I have a notion that genius knows itself; that Dickinson chose her seclusion, knowing she was exceptional and knowing what she needed. It was, moreover, no hermetic retreat, but a seclusion which included a wide range of people, of reading and correspondence. He sister Vinnie said, “Emily is always looking for the rewarding person.” And she found, at various periods, both women and men: her sister-in-law Susan Gilbert, Amherst visitors and family friends such as Benjamin Newton, Charles Wadsworth, Samuel Bowles, editor of the Springfield Republican, and his wife; her friends Kate Anthon and Helen Hunt Jackson, the distant but significant figures of Elizabeth Barrett, the Brontës, George Eliot. But she carefully selected her society and controlled the disposal of her time. Not only the “gentlewomen in plush” of Amherst were excluded; Emerson visited next door but she did not go to meet him; she did not travel or receive routine visits; she avoided strangers. Given her vocation, she was neither eccentric nor quaint; she was determined to survive, to use her powers, to practice necessary economies.
When you write an essay like this, you look in the mirror and see who you are and what makes up your character. I realized mine was cemented that day when I was ten years old. Even then, I started to see that when I spoke to someone, they spoke back. And that felt good.
How can this relationship explain Cassio's ability to gain power throughout the play?
Essay 3 Response
- Cassio uses his language to gain power in the play and to show his power over others in the play
- Evidence for Power over Others
This seems to me to miss the point on a grand scale. There are facts we need to look at. First, Emily Dickinson did not marry. And her non-marrying was neither a pathological retreat as John Cody sees it, nor probably even a conscious decision; it was a fact in her life as in her contemporary Christina Rosetti’s; both women had more primary needs. Second: unlike Rosetti, Dickinson did not become a religiously dedicated woman; she was heretical, heterodox, in her religious opinions, and stayed away from church and dogma. What, in fact, did she allow to “put the Belt around her Life”—what did wholly occupy her mature years and possess her? For “Whom” did she decline the invitations of other lives? The writing of poetry. Nearly two thousand poems. Three hundred and sixty-six poems in the year of her fullest power. What it was like to be writing poetry you knew (and I am sure she did know) was of a class by itself—to be fuelled by the energy it took first to confront, then to condense that range of psychic experience into that language; then to copy out the poems and lay them in a trunk, or send a few here and there to friends or relatives as occasional verse or as gestures of confidence? I am sure she knew who she was, as she indicates in this poem:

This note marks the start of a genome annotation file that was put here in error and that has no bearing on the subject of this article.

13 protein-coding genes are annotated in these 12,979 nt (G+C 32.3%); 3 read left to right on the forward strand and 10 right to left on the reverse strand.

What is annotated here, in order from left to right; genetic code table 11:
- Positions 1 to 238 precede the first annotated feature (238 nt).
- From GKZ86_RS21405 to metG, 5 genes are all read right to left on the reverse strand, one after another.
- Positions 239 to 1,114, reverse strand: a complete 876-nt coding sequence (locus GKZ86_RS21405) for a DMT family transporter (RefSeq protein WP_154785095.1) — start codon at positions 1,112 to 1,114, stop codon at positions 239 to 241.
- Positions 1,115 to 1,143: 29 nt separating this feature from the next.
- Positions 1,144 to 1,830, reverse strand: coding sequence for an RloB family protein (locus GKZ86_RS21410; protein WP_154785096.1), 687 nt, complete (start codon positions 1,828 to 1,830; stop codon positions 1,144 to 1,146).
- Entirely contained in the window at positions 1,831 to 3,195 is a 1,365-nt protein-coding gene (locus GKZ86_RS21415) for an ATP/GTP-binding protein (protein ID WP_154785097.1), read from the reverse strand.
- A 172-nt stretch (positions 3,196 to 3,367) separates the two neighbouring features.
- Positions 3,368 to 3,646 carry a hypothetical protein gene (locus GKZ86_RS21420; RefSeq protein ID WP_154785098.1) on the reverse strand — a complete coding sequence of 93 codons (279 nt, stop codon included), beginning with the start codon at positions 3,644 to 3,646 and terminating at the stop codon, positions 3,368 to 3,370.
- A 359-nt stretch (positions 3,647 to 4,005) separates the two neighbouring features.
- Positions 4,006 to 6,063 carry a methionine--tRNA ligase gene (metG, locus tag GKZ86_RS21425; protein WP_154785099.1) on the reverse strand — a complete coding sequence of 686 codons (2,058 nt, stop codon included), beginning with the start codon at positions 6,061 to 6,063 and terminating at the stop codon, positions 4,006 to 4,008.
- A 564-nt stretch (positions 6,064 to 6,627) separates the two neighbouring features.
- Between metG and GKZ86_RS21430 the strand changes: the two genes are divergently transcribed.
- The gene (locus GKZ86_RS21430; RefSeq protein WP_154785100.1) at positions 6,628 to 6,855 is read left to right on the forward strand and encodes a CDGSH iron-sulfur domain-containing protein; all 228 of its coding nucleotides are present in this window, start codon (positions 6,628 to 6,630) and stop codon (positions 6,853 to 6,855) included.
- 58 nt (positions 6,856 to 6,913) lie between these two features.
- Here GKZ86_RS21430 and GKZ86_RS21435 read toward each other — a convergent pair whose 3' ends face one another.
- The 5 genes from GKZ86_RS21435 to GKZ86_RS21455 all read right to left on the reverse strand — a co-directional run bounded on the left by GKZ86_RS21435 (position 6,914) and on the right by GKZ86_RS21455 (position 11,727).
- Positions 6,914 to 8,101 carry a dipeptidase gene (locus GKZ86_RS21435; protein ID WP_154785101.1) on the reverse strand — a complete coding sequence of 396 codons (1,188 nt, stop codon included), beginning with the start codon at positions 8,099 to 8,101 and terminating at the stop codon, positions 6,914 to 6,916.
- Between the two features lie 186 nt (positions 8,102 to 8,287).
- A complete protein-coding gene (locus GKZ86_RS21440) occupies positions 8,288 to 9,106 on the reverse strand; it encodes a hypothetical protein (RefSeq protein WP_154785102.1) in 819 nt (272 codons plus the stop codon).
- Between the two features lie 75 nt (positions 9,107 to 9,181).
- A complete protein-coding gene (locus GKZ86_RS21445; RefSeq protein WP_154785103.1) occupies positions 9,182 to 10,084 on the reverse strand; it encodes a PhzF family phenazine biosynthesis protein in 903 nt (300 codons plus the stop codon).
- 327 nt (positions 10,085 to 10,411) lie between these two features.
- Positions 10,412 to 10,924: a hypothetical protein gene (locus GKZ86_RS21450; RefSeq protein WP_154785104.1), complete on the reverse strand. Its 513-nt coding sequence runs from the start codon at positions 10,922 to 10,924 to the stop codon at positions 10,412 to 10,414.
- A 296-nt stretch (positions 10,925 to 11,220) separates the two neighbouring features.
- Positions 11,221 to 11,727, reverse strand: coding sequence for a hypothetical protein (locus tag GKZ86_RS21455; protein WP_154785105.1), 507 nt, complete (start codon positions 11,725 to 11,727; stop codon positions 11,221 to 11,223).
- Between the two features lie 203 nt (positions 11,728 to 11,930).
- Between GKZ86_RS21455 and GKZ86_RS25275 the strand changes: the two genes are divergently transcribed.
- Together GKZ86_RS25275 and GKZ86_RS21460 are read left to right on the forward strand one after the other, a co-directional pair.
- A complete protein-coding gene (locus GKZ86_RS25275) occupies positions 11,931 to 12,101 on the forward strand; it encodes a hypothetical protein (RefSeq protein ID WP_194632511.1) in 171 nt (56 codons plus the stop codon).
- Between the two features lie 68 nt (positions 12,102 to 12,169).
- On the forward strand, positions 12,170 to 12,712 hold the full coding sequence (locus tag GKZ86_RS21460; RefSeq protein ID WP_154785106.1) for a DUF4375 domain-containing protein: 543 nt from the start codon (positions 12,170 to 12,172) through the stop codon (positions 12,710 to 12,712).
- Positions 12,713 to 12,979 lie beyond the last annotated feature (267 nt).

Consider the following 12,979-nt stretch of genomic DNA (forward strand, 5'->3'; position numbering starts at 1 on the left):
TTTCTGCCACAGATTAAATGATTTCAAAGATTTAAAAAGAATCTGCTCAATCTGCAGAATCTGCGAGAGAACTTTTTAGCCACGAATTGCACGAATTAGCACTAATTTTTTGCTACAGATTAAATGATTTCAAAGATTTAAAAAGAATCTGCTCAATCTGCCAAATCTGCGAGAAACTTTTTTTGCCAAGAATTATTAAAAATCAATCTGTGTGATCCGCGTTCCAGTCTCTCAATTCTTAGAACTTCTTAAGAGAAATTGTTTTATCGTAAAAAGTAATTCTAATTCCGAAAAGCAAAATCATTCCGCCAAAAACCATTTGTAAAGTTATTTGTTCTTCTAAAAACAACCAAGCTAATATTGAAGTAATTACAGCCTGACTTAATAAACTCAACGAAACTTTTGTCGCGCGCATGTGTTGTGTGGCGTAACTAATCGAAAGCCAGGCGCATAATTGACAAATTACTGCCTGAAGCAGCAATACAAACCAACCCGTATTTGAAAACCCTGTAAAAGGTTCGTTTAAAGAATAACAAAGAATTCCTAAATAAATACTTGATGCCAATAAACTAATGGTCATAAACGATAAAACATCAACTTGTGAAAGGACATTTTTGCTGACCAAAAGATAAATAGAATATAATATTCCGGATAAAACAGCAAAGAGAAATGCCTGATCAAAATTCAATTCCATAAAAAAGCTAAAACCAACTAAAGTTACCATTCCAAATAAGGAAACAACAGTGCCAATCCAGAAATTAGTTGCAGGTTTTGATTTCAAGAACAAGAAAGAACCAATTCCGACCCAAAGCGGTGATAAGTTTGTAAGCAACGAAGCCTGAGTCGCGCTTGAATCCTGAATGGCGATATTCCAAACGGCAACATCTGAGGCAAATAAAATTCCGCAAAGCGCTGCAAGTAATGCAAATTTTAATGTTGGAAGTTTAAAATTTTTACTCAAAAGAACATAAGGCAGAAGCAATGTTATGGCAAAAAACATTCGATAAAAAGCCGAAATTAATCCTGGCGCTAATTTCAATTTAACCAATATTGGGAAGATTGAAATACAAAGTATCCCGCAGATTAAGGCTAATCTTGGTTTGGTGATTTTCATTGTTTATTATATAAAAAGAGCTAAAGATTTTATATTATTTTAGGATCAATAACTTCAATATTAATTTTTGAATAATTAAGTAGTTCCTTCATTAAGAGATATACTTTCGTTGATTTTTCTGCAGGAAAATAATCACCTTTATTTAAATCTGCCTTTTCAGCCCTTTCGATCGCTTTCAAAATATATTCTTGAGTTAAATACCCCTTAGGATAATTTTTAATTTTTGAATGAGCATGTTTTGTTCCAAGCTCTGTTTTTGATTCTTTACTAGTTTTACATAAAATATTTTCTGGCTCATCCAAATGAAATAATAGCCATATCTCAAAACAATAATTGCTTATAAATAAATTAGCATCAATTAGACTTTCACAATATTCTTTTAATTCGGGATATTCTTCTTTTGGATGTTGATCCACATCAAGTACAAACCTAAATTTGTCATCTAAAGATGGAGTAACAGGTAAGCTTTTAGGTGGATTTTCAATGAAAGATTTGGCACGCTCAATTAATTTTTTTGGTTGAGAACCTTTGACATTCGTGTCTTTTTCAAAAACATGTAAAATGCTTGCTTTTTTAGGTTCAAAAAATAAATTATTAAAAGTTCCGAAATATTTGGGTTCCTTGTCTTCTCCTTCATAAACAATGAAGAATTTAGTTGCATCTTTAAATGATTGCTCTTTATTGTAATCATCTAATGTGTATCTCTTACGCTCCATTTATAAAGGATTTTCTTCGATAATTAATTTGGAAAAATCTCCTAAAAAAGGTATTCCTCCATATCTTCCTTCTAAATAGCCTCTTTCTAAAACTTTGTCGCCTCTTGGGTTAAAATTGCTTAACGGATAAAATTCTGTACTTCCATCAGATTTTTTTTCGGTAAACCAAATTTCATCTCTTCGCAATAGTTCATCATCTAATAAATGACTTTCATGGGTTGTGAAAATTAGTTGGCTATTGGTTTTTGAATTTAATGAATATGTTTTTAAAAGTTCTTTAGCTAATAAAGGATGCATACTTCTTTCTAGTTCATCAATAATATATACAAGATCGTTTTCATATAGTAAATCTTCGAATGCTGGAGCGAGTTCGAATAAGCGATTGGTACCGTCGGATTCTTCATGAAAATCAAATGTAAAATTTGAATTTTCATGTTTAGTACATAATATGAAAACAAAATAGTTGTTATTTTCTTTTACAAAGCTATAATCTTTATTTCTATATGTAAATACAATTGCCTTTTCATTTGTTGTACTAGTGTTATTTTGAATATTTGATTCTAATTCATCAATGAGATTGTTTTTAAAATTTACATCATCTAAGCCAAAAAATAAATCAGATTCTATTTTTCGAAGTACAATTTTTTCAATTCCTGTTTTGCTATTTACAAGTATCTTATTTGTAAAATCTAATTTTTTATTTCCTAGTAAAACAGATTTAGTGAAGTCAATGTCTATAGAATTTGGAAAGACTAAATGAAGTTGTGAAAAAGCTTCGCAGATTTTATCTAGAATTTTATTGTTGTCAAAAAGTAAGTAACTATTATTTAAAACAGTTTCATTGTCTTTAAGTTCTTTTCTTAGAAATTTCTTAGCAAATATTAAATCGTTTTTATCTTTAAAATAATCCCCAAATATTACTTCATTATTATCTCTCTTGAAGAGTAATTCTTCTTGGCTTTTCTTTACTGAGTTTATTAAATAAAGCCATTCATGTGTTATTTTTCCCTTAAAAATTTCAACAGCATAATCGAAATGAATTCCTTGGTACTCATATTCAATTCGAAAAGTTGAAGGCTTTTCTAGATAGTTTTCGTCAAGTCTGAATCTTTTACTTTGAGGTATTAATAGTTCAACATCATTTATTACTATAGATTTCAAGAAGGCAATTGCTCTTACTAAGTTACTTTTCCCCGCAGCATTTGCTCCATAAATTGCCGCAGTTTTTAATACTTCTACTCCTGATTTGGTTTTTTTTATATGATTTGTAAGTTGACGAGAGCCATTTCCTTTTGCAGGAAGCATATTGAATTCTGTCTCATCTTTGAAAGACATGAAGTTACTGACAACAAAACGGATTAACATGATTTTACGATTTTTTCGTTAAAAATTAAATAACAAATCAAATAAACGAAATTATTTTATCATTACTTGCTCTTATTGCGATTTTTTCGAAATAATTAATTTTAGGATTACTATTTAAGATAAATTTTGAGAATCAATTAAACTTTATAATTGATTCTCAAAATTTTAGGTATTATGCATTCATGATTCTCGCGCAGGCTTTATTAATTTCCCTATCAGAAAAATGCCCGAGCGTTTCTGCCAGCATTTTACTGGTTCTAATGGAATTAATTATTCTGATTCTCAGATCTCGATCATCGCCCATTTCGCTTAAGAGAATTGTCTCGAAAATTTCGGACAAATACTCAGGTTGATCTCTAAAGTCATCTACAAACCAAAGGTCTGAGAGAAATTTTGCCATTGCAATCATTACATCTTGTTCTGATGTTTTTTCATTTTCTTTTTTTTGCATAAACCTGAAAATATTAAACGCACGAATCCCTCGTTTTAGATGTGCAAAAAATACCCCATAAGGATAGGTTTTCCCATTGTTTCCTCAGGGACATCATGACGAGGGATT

There are many more Emily Dickinsons than I have tried to call up here. Wherever you take hold of her, she proliferates. I wish I had time here to explore her complex sense of Truth; to follow the thread we unravel when we look at the numerous and passionate poems she wrote to or about women; to probe her ambivalent feelings about fame; a subject pursued by many male poets before her; simply to examine the poems in which she is directly apprehending the natural world. No one since the 17th century had reflected more variously or more probingly upon death and dying. What I have tried to do here is follow through some of the origins and consequences of her choice to be, not only a poet but a woman who explored her own mind, without any of the guidelines of orthodoxy. To say “yes” to her powers was not simply a major act of nonconformity in the 19th century; even in our own time it has been assumed that Emily Dickinson, not patriarchal society, was “the problem.” The more we come to recognize the unwritten and written laws and taboos underpinning patriarchy, the less problematical, surely, will seem the methods she chose.